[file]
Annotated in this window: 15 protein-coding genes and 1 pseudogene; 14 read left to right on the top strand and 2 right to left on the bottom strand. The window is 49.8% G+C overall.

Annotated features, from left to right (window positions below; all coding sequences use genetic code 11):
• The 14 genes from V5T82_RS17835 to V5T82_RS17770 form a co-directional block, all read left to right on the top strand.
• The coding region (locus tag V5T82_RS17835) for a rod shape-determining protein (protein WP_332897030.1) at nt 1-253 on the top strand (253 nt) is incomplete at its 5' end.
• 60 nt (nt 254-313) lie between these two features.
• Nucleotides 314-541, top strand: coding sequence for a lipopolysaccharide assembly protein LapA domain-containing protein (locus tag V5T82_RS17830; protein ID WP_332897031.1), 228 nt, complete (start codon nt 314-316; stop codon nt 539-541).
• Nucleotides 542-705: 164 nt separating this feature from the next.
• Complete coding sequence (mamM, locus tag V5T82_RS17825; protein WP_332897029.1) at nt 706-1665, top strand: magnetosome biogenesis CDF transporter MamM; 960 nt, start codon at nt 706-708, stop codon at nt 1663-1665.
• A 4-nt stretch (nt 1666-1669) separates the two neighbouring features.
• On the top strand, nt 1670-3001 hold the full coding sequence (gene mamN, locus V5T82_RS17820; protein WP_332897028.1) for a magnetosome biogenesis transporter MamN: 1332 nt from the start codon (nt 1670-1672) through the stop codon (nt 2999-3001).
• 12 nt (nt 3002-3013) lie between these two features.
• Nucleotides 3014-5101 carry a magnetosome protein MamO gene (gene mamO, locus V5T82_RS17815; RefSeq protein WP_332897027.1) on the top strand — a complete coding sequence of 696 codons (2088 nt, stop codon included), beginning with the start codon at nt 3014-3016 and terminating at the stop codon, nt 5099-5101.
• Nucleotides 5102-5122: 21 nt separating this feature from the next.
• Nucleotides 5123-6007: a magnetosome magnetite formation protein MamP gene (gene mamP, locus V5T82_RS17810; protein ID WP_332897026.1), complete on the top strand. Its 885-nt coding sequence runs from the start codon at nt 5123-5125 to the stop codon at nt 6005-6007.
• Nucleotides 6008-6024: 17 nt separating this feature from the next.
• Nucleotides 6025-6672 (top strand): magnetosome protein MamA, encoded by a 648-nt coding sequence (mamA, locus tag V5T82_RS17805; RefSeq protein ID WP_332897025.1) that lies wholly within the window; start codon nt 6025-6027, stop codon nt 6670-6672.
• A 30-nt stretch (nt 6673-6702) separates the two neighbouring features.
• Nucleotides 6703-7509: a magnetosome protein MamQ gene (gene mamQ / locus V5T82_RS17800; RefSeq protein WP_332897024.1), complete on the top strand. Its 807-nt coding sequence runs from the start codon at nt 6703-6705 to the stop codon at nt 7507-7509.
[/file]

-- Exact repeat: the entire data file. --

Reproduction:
Annotated in this window: 15 protein-coding genes and 1 pseudogene; 14 read left to right on the top strand and 2 right to left on the bottom strand. The window is 49.8% G+C overall.

Annotated features, from left to right (window positions below; all coding sequences use genetic code 11):
• The 14 genes from V5T82_RS17835 to V5T82_RS17770 form a co-directional block, all read left to right on the top strand.
• The coding region (locus tag V5T82_RS17835) for a rod shape-determining protein (protein WP_332897030.1) at nt 1-253 on the top strand (253 nt) is incomplete at its 5' end.
• 60 nt (nt 254-313) lie between these two features.
• Nucleotides 314-541, top strand: coding sequence for a lipopolysaccharide assembly protein LapA domain-containing protein (locus tag V5T82_RS17830; protein ID WP_332897031.1), 228 nt, complete (start codon nt 314-316; stop codon nt 539-541).
• Nucleotides 542-705: 164 nt separating this feature from the next.
• Complete coding sequence (mamM, locus tag V5T82_RS17825; protein WP_332897029.1) at nt 706-1665, top strand: magnetosome biogenesis CDF transporter MamM; 960 nt, start codon at nt 706-708, stop codon at nt 1663-1665.
• A 4-nt stretch (nt 1666-1669) separates the two neighbouring features.
• On the top strand, nt 1670-3001 hold the full coding sequence (gene mamN, locus V5T82_RS17820; protein WP_332897028.1) for a magnetosome biogenesis transporter MamN: 1332 nt from the start codon (nt 1670-1672) through the stop codon (nt 2999-3001).
• 12 nt (nt 3002-3013) lie between these two features.
• Nucleotides 3014-5101 carry a magnetosome protein MamO gene (gene mamO, locus V5T82_RS17815; RefSeq protein WP_332897027.1) on the top strand — a complete coding sequence of 696 codons (2088 nt, stop codon included), beginning with the start codon at nt 3014-3016 and terminating at the stop codon, nt 5099-5101.
• Nucleotides 5102-5122: 21 nt separating this feature from the next.
• Nucleotides 5123-6007: a magnetosome magnetite formation protein MamP gene (gene mamP, locus V5T82_RS17810; protein ID WP_332897026.1), complete on the top strand. Its 885-nt coding sequence runs from the start codon at nt 5123-5125 to the stop codon at nt 6005-6007.
• Nucleotides 6008-6024: 17 nt separating this feature from the next.
• Nucleotides 6025-6672 (top strand): magnetosome protein MamA, encoded by a 648-nt coding sequence (mamA, locus tag V5T82_RS17805; RefSeq protein ID WP_332897025.1) that lies wholly within the window; start codon nt 6025-6027, stop codon nt 6670-6672.
• A 30-nt stretch (nt 6673-6702) separates the two neighbouring features.
• Nucleotides 6703-7509: a magnetosome protein MamQ gene (gene mamQ / locus V5T82_RS17800; RefSeq protein WP_332897024.1), complete on the top strand. Its 807-nt coding sequence runs from the start codon at nt 6703-6705 to the stop codon at nt 7507-7509.